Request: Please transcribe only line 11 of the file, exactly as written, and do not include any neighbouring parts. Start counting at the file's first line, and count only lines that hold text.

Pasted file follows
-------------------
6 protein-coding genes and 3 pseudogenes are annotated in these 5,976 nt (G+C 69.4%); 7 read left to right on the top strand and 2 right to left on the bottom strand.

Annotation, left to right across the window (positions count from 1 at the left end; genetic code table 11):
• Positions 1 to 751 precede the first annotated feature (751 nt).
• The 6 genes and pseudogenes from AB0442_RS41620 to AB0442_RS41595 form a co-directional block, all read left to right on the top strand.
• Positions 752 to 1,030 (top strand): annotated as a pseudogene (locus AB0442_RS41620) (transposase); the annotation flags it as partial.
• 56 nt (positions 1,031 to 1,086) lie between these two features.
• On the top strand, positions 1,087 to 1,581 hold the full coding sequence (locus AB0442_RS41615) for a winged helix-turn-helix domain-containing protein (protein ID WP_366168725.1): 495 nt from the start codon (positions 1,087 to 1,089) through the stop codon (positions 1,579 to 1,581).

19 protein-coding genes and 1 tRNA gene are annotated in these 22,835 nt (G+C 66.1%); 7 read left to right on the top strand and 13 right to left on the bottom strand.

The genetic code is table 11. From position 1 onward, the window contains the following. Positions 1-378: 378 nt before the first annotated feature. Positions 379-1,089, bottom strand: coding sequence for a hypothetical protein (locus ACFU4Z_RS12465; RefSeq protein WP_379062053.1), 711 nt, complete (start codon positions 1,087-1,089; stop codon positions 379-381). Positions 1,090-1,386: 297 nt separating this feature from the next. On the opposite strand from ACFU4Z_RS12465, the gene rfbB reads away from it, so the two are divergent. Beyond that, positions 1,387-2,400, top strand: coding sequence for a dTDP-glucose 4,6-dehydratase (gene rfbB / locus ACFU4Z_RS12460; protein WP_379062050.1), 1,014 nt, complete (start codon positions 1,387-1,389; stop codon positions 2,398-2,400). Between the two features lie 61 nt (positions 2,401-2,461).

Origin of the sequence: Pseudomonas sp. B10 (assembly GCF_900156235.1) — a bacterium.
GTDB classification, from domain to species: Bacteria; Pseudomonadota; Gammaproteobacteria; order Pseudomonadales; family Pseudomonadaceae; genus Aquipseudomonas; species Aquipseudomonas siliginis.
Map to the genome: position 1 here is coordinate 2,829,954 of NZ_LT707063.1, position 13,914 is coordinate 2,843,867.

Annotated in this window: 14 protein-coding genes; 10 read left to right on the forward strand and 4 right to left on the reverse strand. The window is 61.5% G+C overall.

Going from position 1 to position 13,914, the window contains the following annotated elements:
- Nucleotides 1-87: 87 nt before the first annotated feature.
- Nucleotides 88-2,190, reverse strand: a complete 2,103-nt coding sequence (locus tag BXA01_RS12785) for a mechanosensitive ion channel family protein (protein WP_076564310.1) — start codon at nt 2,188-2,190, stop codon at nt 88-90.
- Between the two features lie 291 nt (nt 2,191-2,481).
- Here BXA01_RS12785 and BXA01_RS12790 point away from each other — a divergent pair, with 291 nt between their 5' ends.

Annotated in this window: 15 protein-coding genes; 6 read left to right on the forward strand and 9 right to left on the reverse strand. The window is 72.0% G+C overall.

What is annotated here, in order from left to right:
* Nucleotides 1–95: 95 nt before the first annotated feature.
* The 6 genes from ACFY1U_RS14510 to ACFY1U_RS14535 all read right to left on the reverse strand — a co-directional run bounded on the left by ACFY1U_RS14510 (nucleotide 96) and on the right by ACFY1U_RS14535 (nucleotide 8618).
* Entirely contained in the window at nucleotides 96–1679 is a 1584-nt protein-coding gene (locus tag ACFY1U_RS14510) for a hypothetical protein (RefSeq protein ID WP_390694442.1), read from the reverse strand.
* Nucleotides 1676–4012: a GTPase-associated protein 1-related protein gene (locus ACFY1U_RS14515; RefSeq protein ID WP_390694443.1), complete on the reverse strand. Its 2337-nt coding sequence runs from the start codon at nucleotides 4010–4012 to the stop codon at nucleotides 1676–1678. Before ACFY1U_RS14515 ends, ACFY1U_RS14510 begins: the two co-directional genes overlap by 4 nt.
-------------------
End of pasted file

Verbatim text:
GTDB classification, from domain to species: Bacteria; Pseudomonadota; Gammaproteobacteria; order Pseudomonadales; family Pseudomonadaceae; genus Aquipseudomonas; species Aquipseudomonas siliginis.